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The Independent Critic

Pit Bukowski, Daniel Fripan, Oona von Maydell, David Scheller
Nikias Chryssos
85 Mins (feature), 20 Mins. (Extras)
Artsploitation Films

 "Der Bunker" Gets Artsploitation Films Release 
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It is not often that cruelty and camp have been so sublimely interwoven as occurs in writer/director Nikias Chryssos's masterful and nearly indescribable film Der Bunker, a film accurately marketed as "surrealistic yet strangely heartwarming" and a "funny and bizarre modern fairytale." In the film, a student rents a room in a bunker home and becomes woven into the fabric of the landlord's bizarre dramas and family pecularities including a rather precocious 8-year-old who, despite being German and "learning challenged," is being home-groomed to become the President of the United States.

No, his name isn't Donald. 

Der Bunker also benefits from a better than expected package of extras from Artsploitation including:

  • Deleted Scenes (w/English Subtitles)
  • Outtakes (w/English Subtitles)
  • Artsploitation Film Trailers
  • Director's Commentary
  • Audio Commentary

Der Bunker is a difficult to describe film, dark domestic satire meeting even darker family-tinged horror with an abundance, and I mean a surprising abundance, of humor that fits the tone of the film perfectly and is managed beautifully by Chryssos. I would dare to call Der Bunker one of the best truly dark horror-tinged comedies I've seen, a demented piece of cinema that may or may not actually realize it's demented. 

Pit Bukowski, whom I want to meet solely on the basis of his name, is absolutely sublime as the student in question, whose effort to find a quiet place to finish up work on his physics thesis is about to be thrown a curve ball here. David Scheller is wonderful as the ultra-controlling Vater, while Oona von Maydell's turn as Mutter is disturbingly perfect. Klaus (Daniel Fripan) is said to be their eight-year-old son, though he's in a 30-year-old's body.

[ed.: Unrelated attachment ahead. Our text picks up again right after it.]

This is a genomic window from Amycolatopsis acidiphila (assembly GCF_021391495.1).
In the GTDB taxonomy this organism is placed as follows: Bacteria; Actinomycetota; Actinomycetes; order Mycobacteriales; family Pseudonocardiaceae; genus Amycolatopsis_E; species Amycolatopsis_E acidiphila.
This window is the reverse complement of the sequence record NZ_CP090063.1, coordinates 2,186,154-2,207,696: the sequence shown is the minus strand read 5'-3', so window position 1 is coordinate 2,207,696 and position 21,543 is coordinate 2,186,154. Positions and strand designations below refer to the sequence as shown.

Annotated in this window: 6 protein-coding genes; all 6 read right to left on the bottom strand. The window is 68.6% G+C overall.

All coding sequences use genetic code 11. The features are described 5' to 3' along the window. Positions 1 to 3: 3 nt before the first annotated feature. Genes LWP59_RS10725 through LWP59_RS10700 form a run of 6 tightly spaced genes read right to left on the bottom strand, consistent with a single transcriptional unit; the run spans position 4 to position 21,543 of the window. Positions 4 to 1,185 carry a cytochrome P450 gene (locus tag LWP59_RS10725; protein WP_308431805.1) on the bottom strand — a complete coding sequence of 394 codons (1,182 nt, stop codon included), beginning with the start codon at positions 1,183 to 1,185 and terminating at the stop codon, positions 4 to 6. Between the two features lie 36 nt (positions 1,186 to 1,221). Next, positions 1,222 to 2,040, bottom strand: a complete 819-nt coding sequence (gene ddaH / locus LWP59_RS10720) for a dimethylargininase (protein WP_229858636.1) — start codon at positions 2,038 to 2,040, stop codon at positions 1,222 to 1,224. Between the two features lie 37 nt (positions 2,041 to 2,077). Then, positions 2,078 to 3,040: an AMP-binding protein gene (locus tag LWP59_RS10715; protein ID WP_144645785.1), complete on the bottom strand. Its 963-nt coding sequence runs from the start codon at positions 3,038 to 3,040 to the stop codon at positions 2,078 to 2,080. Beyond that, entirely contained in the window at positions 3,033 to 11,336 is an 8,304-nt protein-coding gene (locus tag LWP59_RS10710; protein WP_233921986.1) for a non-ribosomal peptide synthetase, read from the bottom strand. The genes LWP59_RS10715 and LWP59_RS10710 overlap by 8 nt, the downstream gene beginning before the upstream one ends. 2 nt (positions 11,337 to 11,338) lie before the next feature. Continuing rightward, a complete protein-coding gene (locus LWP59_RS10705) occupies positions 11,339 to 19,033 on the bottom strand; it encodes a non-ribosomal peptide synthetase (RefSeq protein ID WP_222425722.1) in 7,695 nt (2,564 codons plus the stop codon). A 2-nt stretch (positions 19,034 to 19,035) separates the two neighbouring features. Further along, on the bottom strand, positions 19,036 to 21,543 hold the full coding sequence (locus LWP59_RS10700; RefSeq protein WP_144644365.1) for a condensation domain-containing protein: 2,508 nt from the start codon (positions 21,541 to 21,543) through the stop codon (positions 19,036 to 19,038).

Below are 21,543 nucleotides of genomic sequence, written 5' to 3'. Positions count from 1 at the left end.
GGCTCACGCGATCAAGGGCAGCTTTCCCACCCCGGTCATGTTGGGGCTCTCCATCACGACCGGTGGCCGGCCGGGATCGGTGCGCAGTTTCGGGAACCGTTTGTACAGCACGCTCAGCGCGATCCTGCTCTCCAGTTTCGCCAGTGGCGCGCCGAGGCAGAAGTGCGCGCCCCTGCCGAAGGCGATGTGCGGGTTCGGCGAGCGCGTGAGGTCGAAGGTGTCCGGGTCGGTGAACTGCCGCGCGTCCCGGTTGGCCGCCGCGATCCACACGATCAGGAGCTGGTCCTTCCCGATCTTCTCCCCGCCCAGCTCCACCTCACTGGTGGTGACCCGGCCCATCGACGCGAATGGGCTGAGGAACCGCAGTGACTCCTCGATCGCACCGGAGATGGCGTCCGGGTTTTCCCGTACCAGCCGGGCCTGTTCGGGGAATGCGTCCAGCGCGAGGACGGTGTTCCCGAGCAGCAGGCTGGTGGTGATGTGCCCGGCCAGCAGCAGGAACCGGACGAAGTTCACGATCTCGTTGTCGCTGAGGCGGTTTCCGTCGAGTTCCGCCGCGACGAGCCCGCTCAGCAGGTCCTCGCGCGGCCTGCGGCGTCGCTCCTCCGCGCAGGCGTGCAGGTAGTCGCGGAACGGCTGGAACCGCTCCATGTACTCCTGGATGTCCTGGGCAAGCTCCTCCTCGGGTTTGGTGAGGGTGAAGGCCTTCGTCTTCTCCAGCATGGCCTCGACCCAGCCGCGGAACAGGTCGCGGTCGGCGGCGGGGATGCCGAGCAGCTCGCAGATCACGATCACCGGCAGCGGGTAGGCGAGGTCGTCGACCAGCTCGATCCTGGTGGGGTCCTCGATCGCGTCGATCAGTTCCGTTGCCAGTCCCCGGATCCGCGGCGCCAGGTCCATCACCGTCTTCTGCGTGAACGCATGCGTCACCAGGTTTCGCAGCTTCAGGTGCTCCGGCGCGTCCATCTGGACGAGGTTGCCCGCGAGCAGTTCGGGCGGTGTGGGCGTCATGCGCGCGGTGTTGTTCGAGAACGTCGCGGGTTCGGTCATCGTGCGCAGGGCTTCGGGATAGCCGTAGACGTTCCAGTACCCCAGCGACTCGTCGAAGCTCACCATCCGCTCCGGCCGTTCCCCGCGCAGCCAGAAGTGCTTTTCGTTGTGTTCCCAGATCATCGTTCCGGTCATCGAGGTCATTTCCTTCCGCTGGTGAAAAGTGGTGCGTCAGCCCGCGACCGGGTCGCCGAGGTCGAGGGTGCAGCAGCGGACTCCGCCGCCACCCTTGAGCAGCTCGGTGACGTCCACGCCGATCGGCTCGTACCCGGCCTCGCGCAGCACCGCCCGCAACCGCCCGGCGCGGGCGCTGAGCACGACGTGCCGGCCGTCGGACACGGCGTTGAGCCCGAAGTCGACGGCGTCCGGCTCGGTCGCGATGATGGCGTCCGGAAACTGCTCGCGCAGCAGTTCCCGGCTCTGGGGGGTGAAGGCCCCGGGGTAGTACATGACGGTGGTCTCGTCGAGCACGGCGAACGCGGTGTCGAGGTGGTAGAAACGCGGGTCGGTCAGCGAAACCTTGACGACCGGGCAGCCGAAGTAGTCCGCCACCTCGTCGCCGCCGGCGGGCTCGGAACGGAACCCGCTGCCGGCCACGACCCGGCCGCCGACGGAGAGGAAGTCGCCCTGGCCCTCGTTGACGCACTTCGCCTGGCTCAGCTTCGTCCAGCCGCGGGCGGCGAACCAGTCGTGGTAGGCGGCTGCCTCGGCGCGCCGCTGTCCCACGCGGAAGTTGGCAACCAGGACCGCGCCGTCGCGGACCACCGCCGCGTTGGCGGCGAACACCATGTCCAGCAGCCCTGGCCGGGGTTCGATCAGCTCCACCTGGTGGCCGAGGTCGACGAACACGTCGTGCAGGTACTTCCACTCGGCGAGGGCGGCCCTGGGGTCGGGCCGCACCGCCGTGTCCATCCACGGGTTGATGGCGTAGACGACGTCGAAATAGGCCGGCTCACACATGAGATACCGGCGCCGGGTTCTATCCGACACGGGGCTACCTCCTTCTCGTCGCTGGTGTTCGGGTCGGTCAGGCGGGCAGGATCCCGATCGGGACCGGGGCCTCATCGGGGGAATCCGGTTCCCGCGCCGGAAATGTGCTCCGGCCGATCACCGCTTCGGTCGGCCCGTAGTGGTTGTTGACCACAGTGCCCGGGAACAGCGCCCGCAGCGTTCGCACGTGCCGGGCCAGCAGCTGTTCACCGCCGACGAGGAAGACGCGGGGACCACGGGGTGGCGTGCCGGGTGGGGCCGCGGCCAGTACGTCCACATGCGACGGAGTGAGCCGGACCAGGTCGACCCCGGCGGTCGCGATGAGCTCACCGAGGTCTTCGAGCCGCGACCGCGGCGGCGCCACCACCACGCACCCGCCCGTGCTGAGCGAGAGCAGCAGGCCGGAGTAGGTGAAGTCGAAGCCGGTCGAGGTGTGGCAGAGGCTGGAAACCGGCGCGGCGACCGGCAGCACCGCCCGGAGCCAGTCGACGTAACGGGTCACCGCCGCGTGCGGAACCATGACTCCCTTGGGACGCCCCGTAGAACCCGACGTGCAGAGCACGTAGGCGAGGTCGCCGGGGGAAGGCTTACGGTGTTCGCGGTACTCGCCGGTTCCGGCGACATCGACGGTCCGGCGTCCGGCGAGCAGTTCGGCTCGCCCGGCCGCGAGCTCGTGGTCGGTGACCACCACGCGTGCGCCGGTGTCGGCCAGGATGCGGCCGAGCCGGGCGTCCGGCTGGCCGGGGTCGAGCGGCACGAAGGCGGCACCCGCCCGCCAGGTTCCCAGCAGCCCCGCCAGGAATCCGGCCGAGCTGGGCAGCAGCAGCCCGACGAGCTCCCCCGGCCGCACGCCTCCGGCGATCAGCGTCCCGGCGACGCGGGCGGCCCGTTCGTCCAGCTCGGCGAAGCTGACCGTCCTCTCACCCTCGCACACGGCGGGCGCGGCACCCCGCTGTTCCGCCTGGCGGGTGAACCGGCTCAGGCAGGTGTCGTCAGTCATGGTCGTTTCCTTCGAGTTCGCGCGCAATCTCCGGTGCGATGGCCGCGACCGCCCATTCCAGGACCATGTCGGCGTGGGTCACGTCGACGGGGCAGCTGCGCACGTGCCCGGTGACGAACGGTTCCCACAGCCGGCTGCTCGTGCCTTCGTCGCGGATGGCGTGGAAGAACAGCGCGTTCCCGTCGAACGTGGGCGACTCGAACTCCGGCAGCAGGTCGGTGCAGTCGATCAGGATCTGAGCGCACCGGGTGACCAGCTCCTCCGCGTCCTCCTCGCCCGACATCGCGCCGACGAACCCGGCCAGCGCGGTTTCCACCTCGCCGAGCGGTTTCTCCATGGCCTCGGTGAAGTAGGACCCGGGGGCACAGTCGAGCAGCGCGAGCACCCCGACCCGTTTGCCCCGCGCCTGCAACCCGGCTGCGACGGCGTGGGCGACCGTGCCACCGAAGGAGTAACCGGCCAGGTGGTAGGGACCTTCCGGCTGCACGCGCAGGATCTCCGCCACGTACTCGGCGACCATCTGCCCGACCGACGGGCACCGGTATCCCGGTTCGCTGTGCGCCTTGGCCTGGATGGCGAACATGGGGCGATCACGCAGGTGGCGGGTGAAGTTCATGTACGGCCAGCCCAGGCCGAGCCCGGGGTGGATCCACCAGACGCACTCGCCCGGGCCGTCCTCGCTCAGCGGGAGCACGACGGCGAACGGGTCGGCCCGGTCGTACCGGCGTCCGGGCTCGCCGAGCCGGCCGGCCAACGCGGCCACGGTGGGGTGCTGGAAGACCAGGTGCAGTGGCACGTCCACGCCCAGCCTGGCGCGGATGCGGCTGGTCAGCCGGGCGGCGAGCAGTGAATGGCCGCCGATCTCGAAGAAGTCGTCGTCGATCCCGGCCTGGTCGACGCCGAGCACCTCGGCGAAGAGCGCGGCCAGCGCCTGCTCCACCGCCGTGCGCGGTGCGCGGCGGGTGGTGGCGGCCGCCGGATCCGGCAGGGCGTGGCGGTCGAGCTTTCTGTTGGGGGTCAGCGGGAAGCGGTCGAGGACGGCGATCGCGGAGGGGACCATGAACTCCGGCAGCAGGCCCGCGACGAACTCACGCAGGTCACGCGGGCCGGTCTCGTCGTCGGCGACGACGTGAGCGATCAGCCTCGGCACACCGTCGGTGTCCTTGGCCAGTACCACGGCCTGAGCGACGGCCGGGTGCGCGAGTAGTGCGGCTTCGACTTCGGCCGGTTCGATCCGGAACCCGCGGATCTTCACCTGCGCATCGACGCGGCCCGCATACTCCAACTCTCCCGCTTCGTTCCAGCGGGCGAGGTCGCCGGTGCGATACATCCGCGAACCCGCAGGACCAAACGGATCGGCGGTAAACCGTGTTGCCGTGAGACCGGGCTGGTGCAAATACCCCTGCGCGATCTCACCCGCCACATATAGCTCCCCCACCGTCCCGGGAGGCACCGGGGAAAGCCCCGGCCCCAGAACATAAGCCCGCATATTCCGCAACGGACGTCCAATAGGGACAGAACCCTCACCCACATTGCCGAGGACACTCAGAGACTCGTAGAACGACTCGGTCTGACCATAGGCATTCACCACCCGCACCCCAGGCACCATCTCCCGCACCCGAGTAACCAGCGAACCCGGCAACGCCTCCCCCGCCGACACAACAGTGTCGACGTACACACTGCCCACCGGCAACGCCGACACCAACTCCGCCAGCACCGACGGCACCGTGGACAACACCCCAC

Trust me, it gets weirder and weirder. 

To counter the film's weirdness, Melanie Raab's production design is sort of a incestuous 50's retro with stylings both serenely normal and uncomfortably awkward. Leonard Petersen's original music is the perfect companion to the film, while Matthias Reisser's lensing perfectly captures this world where absurdity meets camp meets horror meets warmth.

I can't. I just can't describe it. Trust me, it works. 

The film's ensemble cast is stellar across the board, though one can't help but be in awe of Daniel Fripan's completely off-kilter yet strangely sweet performance as Klaus, a young boy trapped in an absurd world. Fripan plays Klaus surprisingly straightforward and it's a remarkably effective and memorable performance. 

Der Bunker experienced quite a bit of success on the festival circuit including picking up prizes at Fantastic Fest (Best Picture), Fantaspoa International Fantastic Film Festival (Best Actor for Fripan - International Film), Ithaca International Fantastic Film Festival (Best Director), La Mano Fest (Best Feature Film) and a host of others. 

While I frequently prefer streaming links for my reviews, after watching Der Bunker on a screening Blu-ray I was rather excited to realize that I could immediately turn around and watch it all over again and again and again. 

Yeah, it's that good. For more information, visit the Artsploitation Films website linked to in the credits.

© Written by Richard Propes
The Independent Critic